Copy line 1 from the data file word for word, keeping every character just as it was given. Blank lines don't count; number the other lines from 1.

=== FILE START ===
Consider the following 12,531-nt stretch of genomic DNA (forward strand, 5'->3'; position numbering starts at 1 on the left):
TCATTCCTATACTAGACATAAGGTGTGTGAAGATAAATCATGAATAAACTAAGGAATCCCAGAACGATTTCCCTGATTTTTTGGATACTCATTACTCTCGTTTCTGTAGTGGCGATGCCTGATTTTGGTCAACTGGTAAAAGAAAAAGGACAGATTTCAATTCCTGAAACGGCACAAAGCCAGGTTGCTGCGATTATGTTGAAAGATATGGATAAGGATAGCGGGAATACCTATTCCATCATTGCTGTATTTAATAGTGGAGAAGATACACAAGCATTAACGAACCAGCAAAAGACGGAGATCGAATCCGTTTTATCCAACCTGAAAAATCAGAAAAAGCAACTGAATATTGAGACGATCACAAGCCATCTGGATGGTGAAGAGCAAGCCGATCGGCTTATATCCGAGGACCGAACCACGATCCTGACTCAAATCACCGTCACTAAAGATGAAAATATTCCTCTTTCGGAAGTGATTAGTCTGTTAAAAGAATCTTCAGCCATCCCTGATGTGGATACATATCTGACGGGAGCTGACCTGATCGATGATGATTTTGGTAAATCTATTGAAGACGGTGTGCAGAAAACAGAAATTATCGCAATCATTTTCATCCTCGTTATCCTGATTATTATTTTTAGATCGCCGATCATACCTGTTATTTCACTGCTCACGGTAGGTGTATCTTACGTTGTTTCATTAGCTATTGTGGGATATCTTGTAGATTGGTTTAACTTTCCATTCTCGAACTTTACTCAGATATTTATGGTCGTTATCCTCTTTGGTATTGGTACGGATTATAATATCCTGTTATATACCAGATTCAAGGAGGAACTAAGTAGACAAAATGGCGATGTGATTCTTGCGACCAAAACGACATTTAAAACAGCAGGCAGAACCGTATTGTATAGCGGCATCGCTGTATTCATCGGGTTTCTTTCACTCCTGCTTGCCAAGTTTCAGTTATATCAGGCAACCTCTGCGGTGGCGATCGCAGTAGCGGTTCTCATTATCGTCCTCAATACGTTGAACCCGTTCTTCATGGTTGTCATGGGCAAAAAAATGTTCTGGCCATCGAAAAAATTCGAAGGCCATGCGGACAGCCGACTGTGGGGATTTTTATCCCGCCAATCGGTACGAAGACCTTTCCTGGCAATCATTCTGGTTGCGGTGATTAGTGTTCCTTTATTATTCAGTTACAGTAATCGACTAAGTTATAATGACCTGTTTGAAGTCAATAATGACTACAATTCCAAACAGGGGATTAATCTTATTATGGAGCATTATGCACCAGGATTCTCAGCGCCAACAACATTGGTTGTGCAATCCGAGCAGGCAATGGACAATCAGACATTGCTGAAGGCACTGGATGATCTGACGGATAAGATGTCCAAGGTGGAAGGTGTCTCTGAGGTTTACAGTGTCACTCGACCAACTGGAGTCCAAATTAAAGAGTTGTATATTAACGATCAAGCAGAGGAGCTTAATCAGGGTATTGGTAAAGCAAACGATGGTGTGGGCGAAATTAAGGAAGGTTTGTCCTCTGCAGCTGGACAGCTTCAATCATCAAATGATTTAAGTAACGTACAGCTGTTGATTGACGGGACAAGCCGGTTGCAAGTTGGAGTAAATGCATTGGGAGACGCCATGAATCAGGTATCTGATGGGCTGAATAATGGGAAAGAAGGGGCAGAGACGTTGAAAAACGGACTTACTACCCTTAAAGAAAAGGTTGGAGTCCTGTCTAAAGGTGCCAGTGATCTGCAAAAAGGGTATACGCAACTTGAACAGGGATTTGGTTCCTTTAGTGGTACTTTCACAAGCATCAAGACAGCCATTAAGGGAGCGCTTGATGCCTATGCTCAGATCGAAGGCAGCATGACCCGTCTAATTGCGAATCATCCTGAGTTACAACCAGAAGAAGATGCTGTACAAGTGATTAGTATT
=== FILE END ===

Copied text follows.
Consider the following 12,531-nt stretch of genomic DNA (forward strand, 5'->3'; position numbering starts at 1 on the left):